Living out in the countryside, you may feel like the only single for miles around. In fact you may well be the only single person for miles around. Here we take a look at coming to turns with your single status when you live out in the sticks and what you can do about it.
Before you run headlong into a plan to find love, take a closer look at how you feel about being single.
The expectation in the countryside tends to be towards younger marriages, with couples hooking up at school. Being single in your late 20s or early 30s may seem a little unusual. But before you start fretting about your singles status, consider how you would feel if you were living in a city. City dwellers tend to enjoy the single-life more, with no rush to find their long-term partner. Mentally transfer your current relationship status into a more urban environment and you may find yourself feeling more comfortable. If that’s the case it may be your lifestyle that needs to change rather than your marriage status.
Also before you wish away your single years, take a moment to reflect on what you love about it. No need to share the remote, or give up your free time to watch someone else’s sporting pursuits. You can stay in your pyjamas all day with no-one to see you, and get a good night’s sleep in the absence of a snorer or duvet-hogger.
Once you are at peace with your single status you can move forward into the world of dating with a more relaxed attitude, leading to much more enjoyable experience.
What makes countryside dating so difficult? Let’s use the common meeting ground of a bar on a Friday night to illustrate.
If you live in a city, you could go to any central bar on a Friday night, accompanied by a friend, and you are sure to meet other singles. In fact if you were to go on any night of the week you could meet other single people, and you’ll likely meet different people each night, giving you a whole host of singles to choose from.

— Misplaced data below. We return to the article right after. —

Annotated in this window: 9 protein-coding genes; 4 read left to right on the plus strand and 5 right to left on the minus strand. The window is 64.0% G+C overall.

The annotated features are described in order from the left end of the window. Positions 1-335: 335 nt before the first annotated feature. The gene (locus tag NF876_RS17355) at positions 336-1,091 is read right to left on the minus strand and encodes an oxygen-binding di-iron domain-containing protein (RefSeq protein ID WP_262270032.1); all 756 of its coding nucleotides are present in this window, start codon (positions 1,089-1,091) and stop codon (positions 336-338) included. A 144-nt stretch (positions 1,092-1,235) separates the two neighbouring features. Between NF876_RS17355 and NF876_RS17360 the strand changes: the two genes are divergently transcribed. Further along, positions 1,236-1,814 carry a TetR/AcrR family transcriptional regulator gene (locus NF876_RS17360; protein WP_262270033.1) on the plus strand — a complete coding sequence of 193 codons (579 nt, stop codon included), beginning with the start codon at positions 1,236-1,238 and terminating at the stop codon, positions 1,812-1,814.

If you live in the countryside and head to the local bar, or more likely pub, you will be greeted by just a handful of faces, very few of whom are likely to be single. And if they are single, they will be the same few single people who were there last week, and the week before, and the week before that. Most likely they are a group of people you grew up with and have known for years. If you haven’t hooked up with them by now, it’s not likely to happen any time soon.
Dating is a numbers game, and in the countryside the odds are not stacked in your favour.
There are few ways you can hunt out some fresh blood to liven up your dating game.
Keep an eye out for local events that will draw in people from other areas, like charity balls or country fairs. If there is so much as an envelope being opened nearby, you should be part of the crowd in attendance.
By far the quickest way to sift through large numbers of singles is to sign up with a free dating site. Pay attention to the distance you are willing to travel. The site will expose you to plenty of other single people, but they won’t all be within a sensible travelling distance to you. If continuing with countryside living is your plan, you should make this clear on your profile.
Alternatively you could take weekend breaks in your local town, so you can meet other singles that don’t live too far away.
However you find your new love, test their suitability for a countryside lifestyle by taking them on a hiking date, or horseback hack.